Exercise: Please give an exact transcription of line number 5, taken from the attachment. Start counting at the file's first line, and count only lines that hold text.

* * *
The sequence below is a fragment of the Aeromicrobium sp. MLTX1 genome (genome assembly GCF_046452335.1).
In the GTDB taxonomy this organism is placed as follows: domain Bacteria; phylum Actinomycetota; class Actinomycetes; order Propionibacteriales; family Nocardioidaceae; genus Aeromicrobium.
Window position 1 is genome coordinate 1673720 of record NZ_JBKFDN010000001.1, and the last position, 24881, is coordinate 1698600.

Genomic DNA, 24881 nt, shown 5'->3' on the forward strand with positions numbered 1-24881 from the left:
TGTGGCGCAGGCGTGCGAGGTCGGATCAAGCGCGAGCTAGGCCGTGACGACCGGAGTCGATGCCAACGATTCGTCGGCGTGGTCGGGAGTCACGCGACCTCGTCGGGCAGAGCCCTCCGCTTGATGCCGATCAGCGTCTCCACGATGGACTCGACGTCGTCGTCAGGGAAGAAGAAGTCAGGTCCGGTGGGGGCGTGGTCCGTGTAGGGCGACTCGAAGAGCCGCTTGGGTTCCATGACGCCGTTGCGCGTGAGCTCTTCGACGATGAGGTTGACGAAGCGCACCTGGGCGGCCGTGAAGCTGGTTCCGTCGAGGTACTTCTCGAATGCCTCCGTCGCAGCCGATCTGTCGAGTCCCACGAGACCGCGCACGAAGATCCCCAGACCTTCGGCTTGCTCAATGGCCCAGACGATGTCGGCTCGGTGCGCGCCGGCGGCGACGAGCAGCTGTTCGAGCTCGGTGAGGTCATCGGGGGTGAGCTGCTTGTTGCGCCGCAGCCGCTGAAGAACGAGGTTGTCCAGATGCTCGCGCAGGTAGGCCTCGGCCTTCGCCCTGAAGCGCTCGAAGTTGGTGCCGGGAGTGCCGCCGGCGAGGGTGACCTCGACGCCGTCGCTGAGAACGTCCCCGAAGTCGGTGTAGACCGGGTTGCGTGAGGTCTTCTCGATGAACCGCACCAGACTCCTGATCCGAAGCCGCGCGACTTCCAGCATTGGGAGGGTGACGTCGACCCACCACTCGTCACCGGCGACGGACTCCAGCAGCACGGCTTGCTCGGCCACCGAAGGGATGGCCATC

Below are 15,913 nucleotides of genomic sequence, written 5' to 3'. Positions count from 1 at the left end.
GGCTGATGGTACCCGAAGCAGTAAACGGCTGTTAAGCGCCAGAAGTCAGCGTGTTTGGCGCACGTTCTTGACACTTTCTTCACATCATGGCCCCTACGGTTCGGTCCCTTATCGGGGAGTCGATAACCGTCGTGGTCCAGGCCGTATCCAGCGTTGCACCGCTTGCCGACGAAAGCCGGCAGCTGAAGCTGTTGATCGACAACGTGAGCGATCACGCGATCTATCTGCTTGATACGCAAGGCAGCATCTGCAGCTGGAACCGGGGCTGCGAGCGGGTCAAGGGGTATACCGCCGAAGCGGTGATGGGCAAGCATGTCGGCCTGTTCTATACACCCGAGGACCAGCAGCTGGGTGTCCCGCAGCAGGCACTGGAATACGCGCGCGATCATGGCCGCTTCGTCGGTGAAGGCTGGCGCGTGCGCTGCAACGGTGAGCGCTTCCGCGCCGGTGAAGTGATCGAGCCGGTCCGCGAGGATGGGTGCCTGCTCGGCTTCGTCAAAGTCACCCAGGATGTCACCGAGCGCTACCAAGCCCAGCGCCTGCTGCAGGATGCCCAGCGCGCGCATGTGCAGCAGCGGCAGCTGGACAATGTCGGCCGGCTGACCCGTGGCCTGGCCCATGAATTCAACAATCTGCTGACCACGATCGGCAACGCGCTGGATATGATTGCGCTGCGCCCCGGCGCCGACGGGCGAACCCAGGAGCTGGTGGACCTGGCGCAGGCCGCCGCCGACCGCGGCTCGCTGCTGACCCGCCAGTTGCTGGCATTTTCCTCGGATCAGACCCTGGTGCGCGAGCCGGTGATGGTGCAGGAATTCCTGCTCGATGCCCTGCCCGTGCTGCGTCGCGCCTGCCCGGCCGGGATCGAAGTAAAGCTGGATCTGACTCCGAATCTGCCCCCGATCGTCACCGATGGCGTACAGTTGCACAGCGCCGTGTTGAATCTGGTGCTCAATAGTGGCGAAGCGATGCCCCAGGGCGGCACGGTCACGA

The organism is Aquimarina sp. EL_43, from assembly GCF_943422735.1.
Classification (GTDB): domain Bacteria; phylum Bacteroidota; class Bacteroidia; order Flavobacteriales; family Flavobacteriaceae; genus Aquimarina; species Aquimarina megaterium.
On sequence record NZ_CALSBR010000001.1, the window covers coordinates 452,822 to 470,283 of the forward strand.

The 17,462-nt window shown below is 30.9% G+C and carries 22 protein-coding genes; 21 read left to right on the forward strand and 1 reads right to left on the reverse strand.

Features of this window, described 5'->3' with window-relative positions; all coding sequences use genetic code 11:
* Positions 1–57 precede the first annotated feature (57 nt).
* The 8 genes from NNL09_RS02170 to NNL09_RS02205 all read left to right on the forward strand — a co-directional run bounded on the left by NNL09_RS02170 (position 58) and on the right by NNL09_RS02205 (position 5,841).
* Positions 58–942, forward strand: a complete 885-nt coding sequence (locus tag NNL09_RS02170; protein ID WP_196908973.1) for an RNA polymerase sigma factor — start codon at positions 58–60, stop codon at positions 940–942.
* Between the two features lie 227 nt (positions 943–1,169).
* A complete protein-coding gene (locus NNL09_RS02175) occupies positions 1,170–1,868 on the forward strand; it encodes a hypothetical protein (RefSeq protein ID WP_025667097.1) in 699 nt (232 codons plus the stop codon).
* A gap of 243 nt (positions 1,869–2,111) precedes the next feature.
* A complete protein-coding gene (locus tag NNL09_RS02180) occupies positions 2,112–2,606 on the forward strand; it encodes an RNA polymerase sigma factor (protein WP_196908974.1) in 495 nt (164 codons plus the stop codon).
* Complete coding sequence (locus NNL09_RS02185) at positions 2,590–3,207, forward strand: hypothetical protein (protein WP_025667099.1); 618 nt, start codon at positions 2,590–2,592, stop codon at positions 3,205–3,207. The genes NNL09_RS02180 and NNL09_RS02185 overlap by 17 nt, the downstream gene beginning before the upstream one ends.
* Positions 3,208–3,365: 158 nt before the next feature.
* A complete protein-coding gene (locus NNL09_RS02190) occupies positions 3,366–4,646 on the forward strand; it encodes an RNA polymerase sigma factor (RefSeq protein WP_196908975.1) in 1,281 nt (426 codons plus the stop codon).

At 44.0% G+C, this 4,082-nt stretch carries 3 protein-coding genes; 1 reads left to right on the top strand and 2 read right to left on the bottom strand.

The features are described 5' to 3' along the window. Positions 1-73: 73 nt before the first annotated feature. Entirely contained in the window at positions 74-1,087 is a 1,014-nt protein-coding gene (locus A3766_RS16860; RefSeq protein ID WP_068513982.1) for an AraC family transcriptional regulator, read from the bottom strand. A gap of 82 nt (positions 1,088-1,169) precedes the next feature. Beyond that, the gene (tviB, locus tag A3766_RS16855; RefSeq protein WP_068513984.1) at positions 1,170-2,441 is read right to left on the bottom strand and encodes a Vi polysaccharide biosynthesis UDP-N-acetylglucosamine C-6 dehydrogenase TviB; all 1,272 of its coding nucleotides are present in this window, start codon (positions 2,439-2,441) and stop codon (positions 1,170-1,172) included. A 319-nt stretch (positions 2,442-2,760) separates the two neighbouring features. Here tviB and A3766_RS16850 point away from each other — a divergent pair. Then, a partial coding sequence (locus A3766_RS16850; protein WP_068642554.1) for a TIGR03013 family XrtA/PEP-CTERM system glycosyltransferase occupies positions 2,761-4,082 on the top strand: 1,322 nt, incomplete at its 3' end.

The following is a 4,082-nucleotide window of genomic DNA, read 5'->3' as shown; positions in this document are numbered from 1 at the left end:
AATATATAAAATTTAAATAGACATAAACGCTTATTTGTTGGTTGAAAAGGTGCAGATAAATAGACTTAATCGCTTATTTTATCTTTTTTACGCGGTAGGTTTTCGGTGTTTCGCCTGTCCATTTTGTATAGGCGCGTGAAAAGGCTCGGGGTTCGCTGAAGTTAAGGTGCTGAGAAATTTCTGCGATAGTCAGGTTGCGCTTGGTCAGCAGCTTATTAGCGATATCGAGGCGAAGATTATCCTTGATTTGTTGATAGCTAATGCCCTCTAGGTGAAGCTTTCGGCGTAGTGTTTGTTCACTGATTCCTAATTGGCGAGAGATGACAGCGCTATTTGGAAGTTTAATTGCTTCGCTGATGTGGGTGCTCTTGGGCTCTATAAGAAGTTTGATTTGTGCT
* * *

TGTGGCGCAGGCGTGCGAGGTCGGATCAAGCGCGAGCTAGGCCGTGACGACCGGAGTCGATGCCAACGATTCGTCGGCGTGGTCGGGAGTCACGCGACCTCGTCGGGCAGAGCCCTCCGCTTGATGCCGATCAGCGTCTCCACGATGGACTCGACGTCGTCGTCAGGGAAGAAGAAGTCAGGTCCGGTGGGGGCGTGGTCCGTGTAGGGCGACTCGAAGAGCCGCTTGGGTTCCATGACGCCGTTGCGCGTGAGCTCTTCGACGATGAGGTTGACGAAGCGCACCTGGGCGGCCGTGAAGCTGGTTCCGTCGAGGTACTTCTCGAATGCCTCCGTCGCAGCCGATCTGTCGAGTCCCACGAGACCGCGCACGAAGATCCCCAGACCTTCGGCTTGCTCAATGGCCCAGACGATGTCGGCTCGGTGCGCGCCGGCGGCGACGAGCAGCTGTTCGAGCTCGGTGAGGTCATCGGGGGTGAGCTGCTTGTTGCGCCGCAGCCGCTGAAGAACGAGGTTGTCCAGATGCTCGCGCAGGTAGGCCTCGGCCTTCGCCCTGAAGCGCTCGAAGTTGGTGCCGGGAGTGCCGCCGGCGAGGGTGACCTCGACGCCGTCGCTGAGAACGTCCCCGAAGTCGGTGTAGACCGGGTTGCGTGAGGTCTTCTCGATGAACCGCACCAGACTCCTGATCCGAAGCCGCGCGACTTCCAGCATTGGGAGGGTGACGTCGACCCACCACTCGTCACCGGCGACGGACTCCAGCAGCACGGCTTGCTCGGCCACCGAAGGGATGGCCATC